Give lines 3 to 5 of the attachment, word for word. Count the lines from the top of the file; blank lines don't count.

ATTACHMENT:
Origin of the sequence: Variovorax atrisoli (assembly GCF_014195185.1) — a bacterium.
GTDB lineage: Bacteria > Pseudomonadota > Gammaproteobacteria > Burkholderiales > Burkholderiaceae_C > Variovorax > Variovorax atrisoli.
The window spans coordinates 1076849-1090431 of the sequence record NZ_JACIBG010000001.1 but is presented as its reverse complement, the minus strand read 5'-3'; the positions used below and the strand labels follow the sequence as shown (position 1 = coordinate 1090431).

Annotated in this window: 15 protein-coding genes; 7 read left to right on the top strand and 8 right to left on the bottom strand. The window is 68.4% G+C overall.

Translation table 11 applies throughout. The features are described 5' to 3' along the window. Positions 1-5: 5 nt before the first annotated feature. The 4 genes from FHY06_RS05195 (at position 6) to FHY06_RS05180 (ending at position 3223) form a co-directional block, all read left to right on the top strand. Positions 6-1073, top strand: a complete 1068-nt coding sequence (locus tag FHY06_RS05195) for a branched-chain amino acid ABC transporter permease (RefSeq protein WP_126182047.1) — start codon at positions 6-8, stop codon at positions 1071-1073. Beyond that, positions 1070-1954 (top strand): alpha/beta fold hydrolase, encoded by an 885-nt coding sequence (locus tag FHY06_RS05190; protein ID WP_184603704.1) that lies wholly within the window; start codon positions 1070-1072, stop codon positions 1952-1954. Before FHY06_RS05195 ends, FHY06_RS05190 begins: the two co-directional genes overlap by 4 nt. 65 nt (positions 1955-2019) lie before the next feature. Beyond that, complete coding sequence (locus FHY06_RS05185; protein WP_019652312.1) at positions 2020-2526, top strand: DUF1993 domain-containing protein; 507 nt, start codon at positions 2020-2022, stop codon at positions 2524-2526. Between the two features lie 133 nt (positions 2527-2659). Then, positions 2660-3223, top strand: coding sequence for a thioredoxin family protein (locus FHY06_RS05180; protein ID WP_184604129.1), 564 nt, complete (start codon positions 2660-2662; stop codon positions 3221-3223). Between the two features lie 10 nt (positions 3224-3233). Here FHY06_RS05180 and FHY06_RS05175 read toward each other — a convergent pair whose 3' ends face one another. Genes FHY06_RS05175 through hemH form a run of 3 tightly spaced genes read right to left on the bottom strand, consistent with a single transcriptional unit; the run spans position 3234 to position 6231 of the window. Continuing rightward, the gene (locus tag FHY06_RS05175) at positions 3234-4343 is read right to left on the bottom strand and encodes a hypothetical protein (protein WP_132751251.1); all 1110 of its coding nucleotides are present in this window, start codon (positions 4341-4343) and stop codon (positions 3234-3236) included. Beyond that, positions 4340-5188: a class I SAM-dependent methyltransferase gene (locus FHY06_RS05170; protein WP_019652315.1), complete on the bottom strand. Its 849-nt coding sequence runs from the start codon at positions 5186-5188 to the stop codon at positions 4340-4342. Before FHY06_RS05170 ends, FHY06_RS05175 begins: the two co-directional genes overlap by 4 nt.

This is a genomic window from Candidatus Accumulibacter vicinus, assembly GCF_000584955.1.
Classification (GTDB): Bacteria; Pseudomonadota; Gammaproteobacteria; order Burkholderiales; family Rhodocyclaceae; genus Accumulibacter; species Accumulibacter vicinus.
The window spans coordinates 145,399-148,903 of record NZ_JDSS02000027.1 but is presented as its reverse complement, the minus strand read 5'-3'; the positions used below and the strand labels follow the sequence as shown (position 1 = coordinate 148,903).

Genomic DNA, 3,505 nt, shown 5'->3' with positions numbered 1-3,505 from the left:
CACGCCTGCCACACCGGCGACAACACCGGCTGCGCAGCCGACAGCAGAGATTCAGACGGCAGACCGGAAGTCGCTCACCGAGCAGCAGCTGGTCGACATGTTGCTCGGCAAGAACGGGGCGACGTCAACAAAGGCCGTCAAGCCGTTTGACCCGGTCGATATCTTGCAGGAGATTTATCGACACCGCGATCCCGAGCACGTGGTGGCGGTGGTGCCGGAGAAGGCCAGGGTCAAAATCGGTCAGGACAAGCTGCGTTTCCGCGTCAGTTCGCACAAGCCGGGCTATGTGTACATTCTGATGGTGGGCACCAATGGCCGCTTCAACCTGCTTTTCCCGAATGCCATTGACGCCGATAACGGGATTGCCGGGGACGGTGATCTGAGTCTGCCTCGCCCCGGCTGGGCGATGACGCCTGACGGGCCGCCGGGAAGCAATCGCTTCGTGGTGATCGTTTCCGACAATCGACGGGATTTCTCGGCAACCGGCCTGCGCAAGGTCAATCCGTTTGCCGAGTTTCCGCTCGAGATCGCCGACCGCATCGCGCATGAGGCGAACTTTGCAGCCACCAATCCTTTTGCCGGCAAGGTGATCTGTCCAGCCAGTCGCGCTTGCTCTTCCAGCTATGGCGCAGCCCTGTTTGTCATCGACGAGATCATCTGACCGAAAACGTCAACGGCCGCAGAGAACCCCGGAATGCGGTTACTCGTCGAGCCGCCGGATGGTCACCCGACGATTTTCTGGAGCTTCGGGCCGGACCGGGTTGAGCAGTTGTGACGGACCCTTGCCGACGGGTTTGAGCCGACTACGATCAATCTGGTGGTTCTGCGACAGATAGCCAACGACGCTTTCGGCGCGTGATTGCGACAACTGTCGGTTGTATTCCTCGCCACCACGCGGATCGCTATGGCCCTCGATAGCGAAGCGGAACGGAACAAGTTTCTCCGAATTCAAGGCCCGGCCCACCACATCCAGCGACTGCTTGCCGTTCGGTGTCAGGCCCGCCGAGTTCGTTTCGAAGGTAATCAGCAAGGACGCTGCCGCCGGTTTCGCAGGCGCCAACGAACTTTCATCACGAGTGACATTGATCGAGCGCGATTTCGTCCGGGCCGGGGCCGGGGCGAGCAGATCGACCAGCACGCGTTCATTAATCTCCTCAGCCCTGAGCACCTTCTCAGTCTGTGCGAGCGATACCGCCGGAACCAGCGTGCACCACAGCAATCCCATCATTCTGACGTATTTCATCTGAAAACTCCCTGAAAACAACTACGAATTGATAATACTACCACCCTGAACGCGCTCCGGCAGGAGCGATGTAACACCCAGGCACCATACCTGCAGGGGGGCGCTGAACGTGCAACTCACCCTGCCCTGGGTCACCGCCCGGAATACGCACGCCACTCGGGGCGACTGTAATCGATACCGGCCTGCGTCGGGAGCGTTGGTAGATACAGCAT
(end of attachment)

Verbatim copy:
The window spans coordinates 1076849-1090431 of the sequence record NZ_JACIBG010000001.1 but is presented as its reverse complement, the minus strand read 5'-3'; the positions used below and the strand labels follow the sequence as shown (position 1 = coordinate 1090431).

Annotated in this window: 15 protein-coding genes; 7 read left to right on the top strand and 8 right to left on the bottom strand. The window is 68.4% G+C overall.

Translation table 11 applies throughout. The features are described 5' to 3' along the window. Positions 1-5: 5 nt before the first annotated feature. The 4 genes from FHY06_RS05195 (at position 6) to FHY06_RS05180 (ending at position 3223) form a co-directional block, all read left to right on the top strand. Positions 6-1073, top strand: a complete 1068-nt coding sequence (locus tag FHY06_RS05195) for a branched-chain amino acid ABC transporter permease (RefSeq protein WP_126182047.1) — start codon at positions 6-8, stop codon at positions 1071-1073. Beyond that, positions 1070-1954 (top strand): alpha/beta fold hydrolase, encoded by an 885-nt coding sequence (locus tag FHY06_RS05190; protein ID WP_184603704.1) that lies wholly within the window; start codon positions 1070-1072, stop codon positions 1952-1954. Before FHY06_RS05195 ends, FHY06_RS05190 begins: the two co-directional genes overlap by 4 nt. 65 nt (positions 1955-2019) lie before the next feature. Beyond that, complete coding sequence (locus FHY06_RS05185; protein WP_019652312.1) at positions 2020-2526, top strand: DUF1993 domain-containing protein; 507 nt, start codon at positions 2020-2022, stop codon at positions 2524-2526. Between the two features lie 133 nt (positions 2527-2659). Then, positions 2660-3223, top strand: coding sequence for a thioredoxin family protein (locus FHY06_RS05180; protein ID WP_184604129.1), 564 nt, complete (start codon positions 2660-2662; stop codon positions 3221-3223). Between the two features lie 10 nt (positions 3224-3233). Here FHY06_RS05180 and FHY06_RS05175 read toward each other — a convergent pair whose 3' ends face one another. Genes FHY06_RS05175 through hemH form a run of 3 tightly spaced genes read right to left on the bottom strand, consistent with a single transcriptional unit; the run spans position 3234 to position 6231 of the window. Continuing rightward, the gene (locus tag FHY06_RS05175) at positions 3234-4343 is read right to left on the bottom strand and encodes a hypothetical protein (protein WP_132751251.1); all 1110 of its coding nucleotides are present in this window, start codon (positions 4341-4343) and stop codon (positions 3234-3236) included. Beyond that, positions 4340-5188: a class I SAM-dependent methyltransferase gene (locus FHY06_RS05170; protein WP_019652315.1), complete on the bottom strand. Its 849-nt coding sequence runs from the start codon at positions 5186-5188 to the stop codon at positions 4340-4342. Before FHY06_RS05170 ends, FHY06_RS05175 begins: the two co-directional genes overlap by 4 nt.